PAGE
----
By default, the search engine returns documents from the entire site containing any of the search terms you enter. All searches are case-insensitive, so searching for “SALT” will return the same results as searching for “salt.” You can refine a query by (1) narrowing its scope to specific sections of the website or to specific Foreign Relations volumes and (2) using phrase, boolean, wildcard, and proximity operators in your search. Use the following techniques and syntax to improve your search results. Click on each example to pre-fill the search form with the parameters of your search, and then submit the search to see the results.
Beneath the keyword search field is a set of checkboxes. Selecting any of the checkboxes can narrow the scope of your search, resulting in a faster, more specific query. The default set of checkboxes contains the major content sections of the website: Historical Documents, Department History, Milestones, Countries, Conferences, Educational Resources, FRUS Sesquicentennial, and About (FAQ, Advisory Committee Minutes). You can also select specific Foreign Relations volumes. To search for articles about U.S. diplomatic history that relate to peace:
peace (with the “Department History” and “Milestones” checkboxes selected)
If no checkboxes are selected, the entire site will be searched. To achieve the best results, combine scope with the following search operators:
When you type your search terms into the box, the search engine will search for those terms, individually, anywhere in a document. To force the search engine to find fixed phrases (i.e., specific, ordered combinations of words), place the phrase in quotation marks. To locate documents which include both “peaceful” and “nuclear” anywhere in the text, use the following search:
To locate documents which use the phrase “peaceful nuclear,” use this search:
The search engine will allow you to perform Boolean searches (AND, OR, and NOT). Boolean operators must be in all caps.
You can use Boolean operators with individual terms or with phrases enclosed in quotation marks. For example, to locate documents which include both the word “Kissinger” and the phrase “peaceful nuclear,” use this search:
To locate documents which include either “Rhodesia” or “Zimbabwe,” use this search:
To locate documents which include the phrase “arms control” but exclude documents which also include the term “SALT,” use this search:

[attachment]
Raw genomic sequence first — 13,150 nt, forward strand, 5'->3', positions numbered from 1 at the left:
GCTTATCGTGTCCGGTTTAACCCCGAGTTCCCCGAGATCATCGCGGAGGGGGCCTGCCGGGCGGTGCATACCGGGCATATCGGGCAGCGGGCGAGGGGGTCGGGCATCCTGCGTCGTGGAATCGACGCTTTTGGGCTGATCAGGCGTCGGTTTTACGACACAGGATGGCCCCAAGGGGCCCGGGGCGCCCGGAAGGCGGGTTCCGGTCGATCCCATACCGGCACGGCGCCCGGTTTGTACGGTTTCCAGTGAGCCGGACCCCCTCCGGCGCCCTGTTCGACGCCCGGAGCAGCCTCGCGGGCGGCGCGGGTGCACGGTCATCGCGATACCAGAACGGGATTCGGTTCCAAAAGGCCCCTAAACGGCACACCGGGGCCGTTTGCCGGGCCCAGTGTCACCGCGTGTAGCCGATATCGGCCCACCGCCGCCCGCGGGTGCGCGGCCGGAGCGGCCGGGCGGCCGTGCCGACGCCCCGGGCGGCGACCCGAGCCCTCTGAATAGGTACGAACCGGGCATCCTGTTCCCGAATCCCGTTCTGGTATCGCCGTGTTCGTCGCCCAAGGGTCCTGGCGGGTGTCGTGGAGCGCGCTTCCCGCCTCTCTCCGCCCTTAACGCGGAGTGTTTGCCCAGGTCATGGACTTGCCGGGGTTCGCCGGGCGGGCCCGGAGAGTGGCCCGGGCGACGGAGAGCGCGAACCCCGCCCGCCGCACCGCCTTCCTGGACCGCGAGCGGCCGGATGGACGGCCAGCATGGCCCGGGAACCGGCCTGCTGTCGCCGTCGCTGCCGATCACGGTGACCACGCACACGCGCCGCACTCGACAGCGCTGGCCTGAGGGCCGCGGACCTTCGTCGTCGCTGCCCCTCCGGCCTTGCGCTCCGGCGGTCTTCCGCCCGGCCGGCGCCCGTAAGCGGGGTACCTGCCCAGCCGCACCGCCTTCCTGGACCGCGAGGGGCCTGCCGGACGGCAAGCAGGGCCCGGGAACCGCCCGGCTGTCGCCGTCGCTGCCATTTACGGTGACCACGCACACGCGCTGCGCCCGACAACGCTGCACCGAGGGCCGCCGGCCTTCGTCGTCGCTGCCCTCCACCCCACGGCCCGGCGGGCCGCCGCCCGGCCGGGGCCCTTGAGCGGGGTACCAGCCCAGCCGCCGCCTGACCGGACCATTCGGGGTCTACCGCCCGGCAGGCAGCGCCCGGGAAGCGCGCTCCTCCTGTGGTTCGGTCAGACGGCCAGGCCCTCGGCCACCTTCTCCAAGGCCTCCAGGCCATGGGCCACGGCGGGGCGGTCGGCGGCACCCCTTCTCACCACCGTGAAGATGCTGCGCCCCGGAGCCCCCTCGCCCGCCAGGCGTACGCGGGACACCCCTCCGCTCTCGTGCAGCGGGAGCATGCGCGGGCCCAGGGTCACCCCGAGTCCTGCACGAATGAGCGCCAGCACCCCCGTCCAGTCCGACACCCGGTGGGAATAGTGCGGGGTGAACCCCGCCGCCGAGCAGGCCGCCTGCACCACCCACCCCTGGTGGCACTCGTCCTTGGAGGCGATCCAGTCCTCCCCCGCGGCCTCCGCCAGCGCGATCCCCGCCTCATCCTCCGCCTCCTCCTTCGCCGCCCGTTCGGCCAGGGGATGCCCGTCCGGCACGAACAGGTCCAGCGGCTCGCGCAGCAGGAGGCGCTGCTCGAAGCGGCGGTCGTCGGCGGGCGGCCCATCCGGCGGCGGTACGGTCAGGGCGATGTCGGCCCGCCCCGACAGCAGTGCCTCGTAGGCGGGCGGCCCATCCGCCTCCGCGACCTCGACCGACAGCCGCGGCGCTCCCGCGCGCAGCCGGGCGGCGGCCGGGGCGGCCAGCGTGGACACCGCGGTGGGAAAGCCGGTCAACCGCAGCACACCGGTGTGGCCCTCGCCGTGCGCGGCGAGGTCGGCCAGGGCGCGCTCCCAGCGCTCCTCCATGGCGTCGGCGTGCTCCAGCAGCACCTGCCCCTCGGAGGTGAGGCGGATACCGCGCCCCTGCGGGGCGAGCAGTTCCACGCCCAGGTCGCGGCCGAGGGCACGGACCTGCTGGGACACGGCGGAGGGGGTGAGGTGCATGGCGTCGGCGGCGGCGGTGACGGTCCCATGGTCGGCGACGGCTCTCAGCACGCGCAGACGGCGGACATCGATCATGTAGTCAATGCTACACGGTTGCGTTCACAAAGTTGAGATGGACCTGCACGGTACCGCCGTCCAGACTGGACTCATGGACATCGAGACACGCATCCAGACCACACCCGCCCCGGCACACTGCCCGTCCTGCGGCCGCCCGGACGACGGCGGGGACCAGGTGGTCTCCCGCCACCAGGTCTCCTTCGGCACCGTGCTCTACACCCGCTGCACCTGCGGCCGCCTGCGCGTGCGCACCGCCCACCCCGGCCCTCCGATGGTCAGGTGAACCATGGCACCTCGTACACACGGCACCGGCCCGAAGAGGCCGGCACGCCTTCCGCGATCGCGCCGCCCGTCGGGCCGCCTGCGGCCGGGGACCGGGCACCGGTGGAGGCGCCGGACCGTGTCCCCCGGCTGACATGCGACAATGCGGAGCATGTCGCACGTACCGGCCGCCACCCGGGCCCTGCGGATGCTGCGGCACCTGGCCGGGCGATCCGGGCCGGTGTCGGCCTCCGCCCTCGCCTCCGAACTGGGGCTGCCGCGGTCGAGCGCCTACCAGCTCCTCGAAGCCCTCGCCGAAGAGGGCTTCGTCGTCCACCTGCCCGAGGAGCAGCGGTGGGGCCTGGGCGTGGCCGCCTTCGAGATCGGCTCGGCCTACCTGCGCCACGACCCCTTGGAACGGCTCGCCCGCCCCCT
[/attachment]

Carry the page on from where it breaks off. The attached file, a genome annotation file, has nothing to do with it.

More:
You can also use the plus (+) and minus (-) signs to include or exclude certain terms. To search for documents which must include the phrase “law of the sea” and may include the term “seabed,” use this search:
To search for documents which include “Korea” but not “DMZ,” use this search:
Finally, you can use parentheses to nest your searches. To find documents which include “Guatemala” or “El Salvador” and “Belize,” use this search:
If you are unsure about the spelling of a term or want to find variants of a term, you can use wildcards. The search engine supports two wildcard characters: ? and *.
If you want to replace a single letter in your search term, use ? in your query. To find documents which include “text” or “test,” use this search:
Note that the above search will not return hits for “Tet” or “teapot.” If you want to replace zero or more letters in your search term use * in your query. For example, to find documents which include “Vietnam” and “Vietnamese,” use this search:
Note that the above search will not return hits for “Viet Nam,” another spelling of the same country. You may have to try multiple variants of the same search to get all the results you need.
If you are searching for common words, you can tell the search engine to only return documents in which the words are within a distance you define. To find documents which include “Cuba” and “submarine” within 10 words of each other, use this search:
We are aware that “keyword in context” summary of the results of proximity searches are not displaying correctly. The search results themselves, however, are reliable.